They had many check points inside Mogadishu, and the two main connecting roads, one to the south and the other towards the north of the country, where they persecuted many innocent civilians, that they forced to flee from their homes. About thirteen Kilometers south of Mogadishu, Farah a senior civil servant was sitting under a tree, little far from a place where thousands of families resettled living under the tree branches and paper made huts and cottages.

After explaining the misdeeds and the unpleasant transgressions that the Somali government troops and the Ethiopian army were doing, Farah told me that they used to run to the mosque, when ever there is a war and nowhere is save, but unfortunately, he said , the Ethiopian troops were constantly attacking the mosques, and killing people inside it, “They turned our mosques to a military base, we know they dance and drink alcohol inside the mosques, that is really a big offence to our religion.”

Though I heard many times, I finally proved that mosques were under constant attack, and many people were massacred under the minarets of their mosques.

I also practically saw Ethiopian troops based in a mosque near Mogadishu stadium.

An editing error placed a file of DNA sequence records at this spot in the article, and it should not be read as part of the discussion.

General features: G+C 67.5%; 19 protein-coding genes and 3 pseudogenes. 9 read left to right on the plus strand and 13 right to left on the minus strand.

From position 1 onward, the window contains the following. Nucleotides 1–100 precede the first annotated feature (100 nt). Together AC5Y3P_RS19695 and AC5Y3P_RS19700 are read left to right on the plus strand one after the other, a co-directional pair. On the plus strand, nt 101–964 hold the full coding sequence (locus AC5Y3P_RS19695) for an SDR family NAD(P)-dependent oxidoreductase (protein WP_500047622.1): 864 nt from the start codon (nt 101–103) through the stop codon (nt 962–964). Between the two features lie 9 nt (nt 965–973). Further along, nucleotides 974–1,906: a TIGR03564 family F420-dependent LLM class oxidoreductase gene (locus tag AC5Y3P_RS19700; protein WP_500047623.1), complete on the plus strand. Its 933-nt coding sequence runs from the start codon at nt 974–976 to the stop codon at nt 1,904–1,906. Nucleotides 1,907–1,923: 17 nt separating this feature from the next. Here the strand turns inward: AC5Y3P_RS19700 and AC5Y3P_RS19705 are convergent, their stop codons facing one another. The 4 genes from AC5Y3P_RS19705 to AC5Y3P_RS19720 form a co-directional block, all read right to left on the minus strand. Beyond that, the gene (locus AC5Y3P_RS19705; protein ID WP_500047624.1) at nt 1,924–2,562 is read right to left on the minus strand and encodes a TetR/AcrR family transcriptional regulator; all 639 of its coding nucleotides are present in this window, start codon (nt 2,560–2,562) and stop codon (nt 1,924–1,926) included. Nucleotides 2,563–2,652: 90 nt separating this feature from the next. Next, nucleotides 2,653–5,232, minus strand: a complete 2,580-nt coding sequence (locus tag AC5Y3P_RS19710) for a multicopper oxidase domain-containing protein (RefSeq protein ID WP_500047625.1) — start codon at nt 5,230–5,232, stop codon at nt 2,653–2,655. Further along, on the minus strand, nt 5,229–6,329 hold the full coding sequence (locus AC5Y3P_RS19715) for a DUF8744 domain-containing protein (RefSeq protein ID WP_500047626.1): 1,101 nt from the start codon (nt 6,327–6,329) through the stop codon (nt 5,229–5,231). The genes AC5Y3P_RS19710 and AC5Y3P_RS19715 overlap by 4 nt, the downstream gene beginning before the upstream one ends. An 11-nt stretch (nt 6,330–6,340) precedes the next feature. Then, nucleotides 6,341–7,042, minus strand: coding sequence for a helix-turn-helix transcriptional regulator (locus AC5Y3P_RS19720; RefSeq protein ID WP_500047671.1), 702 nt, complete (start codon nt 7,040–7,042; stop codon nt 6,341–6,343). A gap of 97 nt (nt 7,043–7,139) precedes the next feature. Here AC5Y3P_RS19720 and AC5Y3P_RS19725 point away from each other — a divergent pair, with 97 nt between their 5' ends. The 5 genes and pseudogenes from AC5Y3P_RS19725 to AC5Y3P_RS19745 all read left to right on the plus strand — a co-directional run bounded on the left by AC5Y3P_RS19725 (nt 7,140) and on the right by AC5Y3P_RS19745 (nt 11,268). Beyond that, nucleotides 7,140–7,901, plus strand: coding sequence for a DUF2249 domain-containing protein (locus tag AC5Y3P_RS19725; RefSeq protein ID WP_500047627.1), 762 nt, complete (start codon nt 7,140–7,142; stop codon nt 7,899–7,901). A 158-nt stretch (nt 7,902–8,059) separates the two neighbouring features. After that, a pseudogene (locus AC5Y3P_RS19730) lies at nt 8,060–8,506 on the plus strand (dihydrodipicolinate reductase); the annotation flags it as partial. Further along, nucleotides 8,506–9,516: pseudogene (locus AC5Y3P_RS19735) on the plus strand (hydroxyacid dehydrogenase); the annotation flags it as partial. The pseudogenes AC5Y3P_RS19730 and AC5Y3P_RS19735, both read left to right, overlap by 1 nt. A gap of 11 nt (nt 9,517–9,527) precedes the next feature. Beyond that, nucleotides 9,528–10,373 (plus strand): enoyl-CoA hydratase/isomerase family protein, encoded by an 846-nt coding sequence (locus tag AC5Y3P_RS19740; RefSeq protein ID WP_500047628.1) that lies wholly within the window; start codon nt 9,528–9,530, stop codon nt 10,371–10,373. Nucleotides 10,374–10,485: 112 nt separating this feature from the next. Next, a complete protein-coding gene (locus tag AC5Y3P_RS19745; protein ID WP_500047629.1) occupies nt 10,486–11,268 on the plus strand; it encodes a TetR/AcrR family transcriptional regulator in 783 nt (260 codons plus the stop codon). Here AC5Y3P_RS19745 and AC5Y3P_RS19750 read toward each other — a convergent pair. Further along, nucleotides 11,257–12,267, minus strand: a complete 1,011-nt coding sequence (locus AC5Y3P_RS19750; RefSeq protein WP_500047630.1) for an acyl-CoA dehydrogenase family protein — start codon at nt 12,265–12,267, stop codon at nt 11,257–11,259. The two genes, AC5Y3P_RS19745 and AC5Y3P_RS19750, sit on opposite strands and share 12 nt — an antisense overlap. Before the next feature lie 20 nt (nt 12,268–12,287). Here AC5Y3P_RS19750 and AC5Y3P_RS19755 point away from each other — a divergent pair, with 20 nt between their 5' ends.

People were annihilated, punished, tortured and displaced, then neglected under the trees.

Women are brutally raped, children and infants of early months already lost important parts of their bodies, overcrowded on the hard floors of poorly facilitated hospitals, obviously incapable to help and treat them.

What happened in Somalia was really an awful genocide operation, much worse than reported to the outside world, and is still lacking the full attention and the immediate action of the world media and the international justice tribune, that can simply heal the emotional bad feeling of many vindictive victims, and reduce the rage and the chances of further hostilities. With no doubt, what happened in Somalia was much bigger than the one in Darfur of Sudan.

Ahmed A/Kadir (Shiine) Peace And Justice Activist
Based in Toronto, Canada